Where these cultural messages fail and fall short, however, is they leave no room for fate, circumstance or situations beyond our control. My life is teaching me that sometimes it’s not my fault, and that while I own my actions, I don’t control the outcome (Proverbs 16:33). I’m learning that sometimes — many times — it’s not me. It’s just the circumstance in which I find myself.
In case this all seems abstract, let me explain.
Last week Sunday, I went to Movati Trainyards to teach Aqua Zumba only to see that my class had doubled in size from the week prior. If you read my last post in my Chronicles of a Plus-Sized Zumba Instructor series, ever since I started out as a group fitness instructor, I’ve had small class sizes. Perhaps I am not as popular as I had expected/wanted to be (Side bar: Sooooo… you should know that I have a slight preoccupation with class sizes that I need to get over). My Aqua Zumba class at Carlingwood, on the other hand, has now dwindled to about 2 or 4 people on a Monday and Wednesday. But lo and behold — here I was that Sunday at Trainyards and I was greeted by 20 smiling women in the shallow end. I was so taken aback I began thinking about what would happen if this class grows anymore. It was a pleasant surprise. 🙂
So what changed? Nothing. Absolutely nothing. At least, I didn’t change. I had the same choreography as the week prior. I teach the same choreo at Carlingwood and Trainyards. I didn’t really change my songs. I’m the same person and I teach the same way at all of the facilities where I teach. The only change I could think of was that we turned the page from the month of April to May. Similarly, my “land” Zumba classes are also growing.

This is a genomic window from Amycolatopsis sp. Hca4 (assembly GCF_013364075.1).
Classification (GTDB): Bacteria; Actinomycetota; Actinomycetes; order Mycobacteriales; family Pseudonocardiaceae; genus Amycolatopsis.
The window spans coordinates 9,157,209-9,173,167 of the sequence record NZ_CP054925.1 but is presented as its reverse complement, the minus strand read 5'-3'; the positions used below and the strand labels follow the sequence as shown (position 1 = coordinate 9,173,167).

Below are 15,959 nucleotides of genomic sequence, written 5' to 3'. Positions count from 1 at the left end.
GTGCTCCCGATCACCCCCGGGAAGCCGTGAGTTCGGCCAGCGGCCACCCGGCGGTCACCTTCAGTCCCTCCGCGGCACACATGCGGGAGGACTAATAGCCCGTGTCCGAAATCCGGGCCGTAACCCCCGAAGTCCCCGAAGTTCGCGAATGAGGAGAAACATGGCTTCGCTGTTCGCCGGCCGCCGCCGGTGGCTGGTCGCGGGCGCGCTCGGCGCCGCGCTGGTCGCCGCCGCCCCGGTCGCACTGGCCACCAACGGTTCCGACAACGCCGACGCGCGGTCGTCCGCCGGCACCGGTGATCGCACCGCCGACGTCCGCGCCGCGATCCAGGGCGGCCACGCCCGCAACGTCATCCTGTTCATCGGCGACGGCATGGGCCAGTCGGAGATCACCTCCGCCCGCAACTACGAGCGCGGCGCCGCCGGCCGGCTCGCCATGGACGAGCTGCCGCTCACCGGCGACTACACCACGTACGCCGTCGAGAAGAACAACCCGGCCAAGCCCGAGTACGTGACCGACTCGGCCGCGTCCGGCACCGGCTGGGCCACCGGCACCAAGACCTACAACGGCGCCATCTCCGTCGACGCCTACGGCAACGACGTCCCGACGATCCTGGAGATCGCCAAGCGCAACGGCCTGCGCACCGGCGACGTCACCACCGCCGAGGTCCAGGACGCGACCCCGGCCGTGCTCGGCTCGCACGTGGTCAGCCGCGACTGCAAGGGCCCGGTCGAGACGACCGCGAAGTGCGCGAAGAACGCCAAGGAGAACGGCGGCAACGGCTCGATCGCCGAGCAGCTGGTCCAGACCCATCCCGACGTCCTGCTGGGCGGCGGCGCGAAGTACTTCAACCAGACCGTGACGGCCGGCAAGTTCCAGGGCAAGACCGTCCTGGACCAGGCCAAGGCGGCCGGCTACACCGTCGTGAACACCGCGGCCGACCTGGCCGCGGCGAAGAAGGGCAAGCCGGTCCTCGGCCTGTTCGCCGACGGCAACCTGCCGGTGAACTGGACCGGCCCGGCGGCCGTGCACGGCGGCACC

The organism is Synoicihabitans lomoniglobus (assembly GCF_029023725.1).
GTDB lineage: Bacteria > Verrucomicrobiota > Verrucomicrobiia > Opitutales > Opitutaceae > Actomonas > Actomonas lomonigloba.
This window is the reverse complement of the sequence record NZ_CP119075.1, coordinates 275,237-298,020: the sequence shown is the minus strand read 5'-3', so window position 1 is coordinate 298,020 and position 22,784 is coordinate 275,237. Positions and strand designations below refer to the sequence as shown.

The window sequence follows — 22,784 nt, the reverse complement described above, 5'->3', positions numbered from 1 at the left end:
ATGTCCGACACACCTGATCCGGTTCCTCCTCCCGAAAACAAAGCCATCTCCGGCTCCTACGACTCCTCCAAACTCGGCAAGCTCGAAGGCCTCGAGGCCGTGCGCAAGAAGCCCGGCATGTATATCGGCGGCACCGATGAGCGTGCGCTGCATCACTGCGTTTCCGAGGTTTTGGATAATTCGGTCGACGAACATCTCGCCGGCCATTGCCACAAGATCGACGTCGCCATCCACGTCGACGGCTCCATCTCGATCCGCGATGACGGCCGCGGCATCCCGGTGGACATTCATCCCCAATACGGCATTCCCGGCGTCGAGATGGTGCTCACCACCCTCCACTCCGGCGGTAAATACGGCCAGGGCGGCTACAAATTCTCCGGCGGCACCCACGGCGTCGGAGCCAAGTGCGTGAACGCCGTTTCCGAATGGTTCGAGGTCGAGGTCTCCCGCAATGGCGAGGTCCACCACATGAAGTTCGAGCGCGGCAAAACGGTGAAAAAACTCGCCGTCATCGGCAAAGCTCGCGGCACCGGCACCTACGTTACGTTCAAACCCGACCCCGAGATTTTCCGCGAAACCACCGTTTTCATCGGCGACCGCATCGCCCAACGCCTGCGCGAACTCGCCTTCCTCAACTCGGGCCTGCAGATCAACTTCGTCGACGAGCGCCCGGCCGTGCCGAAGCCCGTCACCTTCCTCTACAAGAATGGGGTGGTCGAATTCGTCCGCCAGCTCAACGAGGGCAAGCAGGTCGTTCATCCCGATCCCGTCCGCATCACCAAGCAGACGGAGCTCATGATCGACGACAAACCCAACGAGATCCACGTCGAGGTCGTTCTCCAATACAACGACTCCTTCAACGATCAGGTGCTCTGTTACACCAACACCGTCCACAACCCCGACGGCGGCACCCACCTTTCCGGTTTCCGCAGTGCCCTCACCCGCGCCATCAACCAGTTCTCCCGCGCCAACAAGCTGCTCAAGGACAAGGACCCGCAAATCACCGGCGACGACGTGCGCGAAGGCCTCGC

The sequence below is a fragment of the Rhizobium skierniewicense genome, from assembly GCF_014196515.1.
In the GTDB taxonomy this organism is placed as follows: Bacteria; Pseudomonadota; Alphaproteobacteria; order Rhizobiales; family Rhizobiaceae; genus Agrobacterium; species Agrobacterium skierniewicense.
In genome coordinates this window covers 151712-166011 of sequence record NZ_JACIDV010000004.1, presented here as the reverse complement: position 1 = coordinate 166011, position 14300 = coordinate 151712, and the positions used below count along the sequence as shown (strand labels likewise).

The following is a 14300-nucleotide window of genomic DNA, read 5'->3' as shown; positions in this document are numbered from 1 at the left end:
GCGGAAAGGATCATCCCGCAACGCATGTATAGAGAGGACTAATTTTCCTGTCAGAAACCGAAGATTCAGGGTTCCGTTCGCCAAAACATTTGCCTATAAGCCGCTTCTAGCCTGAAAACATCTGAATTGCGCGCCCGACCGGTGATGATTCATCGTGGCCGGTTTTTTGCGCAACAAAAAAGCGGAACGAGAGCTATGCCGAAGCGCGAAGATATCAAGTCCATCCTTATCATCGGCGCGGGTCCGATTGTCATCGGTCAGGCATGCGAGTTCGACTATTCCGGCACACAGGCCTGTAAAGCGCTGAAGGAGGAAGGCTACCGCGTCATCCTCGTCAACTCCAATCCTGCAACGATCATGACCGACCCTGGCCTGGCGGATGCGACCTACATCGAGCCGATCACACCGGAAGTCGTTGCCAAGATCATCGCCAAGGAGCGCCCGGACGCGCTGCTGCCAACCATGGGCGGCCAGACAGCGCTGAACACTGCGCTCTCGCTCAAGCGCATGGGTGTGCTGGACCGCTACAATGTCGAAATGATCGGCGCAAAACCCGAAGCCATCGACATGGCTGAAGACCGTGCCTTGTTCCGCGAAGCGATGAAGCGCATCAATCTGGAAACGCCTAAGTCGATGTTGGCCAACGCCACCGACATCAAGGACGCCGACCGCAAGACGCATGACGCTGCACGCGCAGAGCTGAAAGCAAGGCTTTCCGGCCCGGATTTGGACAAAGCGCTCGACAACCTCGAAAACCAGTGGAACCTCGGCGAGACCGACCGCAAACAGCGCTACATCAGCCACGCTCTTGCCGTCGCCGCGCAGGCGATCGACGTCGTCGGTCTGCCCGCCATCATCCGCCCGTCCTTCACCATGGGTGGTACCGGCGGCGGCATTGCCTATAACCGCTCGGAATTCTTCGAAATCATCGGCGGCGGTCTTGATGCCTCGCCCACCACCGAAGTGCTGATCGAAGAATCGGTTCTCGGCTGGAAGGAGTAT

It got me thinking… “Hmm… So maybe the size of my classes is not directly correlative to my teaching after all.” Yes Simone. Maybe it’s the weather.
In my earlier days of teaching Zumba, there was a lady in my class who would hardly acknowledge my existence when I said “hi” or “bye” to her. Months went by. I wondered why she was so shy and why she would never make eye contact with me. One night, after class, after everyone had left, she came back into the studio and we chatted a bit (much to my great surprise!). I learned that one of my songs — “YMCA” by the Village People — reminded her of her ex-husband…. Hmm… It got me thinking, “Maybe it’s not your teaching after all. Maybe people don’t make eye contact with you because they are hurting.” Basically, maybe it’s not you.
I have finally swallowed my pride and I’m seeing a therapist. We talked about the bar exam (among other things). She said, “It makes no sense — to have all of these good grades and then fail the exam over and over?” I nodded. We determined that it wasn’t necessarily my studying strategy — it was how the law societies test students, how they give feedback (or not, depending on the law society) and the fact that I don’t typically do well on multiple choice exams (I already knew that though). There are systemic issues to be taken into account as well. Bar exams, especially the Ontario bar, don’t test knowledge; they test a student’s ability to test well. They test how well one can conform to testing mechanisms and how well one can perform under manufactured stressful circumstances.
Basically, it’s not completely my fault. It’s not me (or, at least, it’s not just me).
Every once in a while, I’ve been having “coffee” with this guy I used to work with. Ok yes — he’s cute, but it’s nothing serious — just someone to talk to and touch base with once in a while. He’s currently finishing up his dissertation, and he shared with me the challenges of trying to date while writing a thesis, and the difficulty in and inevitability of breaking off these budding relationships due to competing obligations.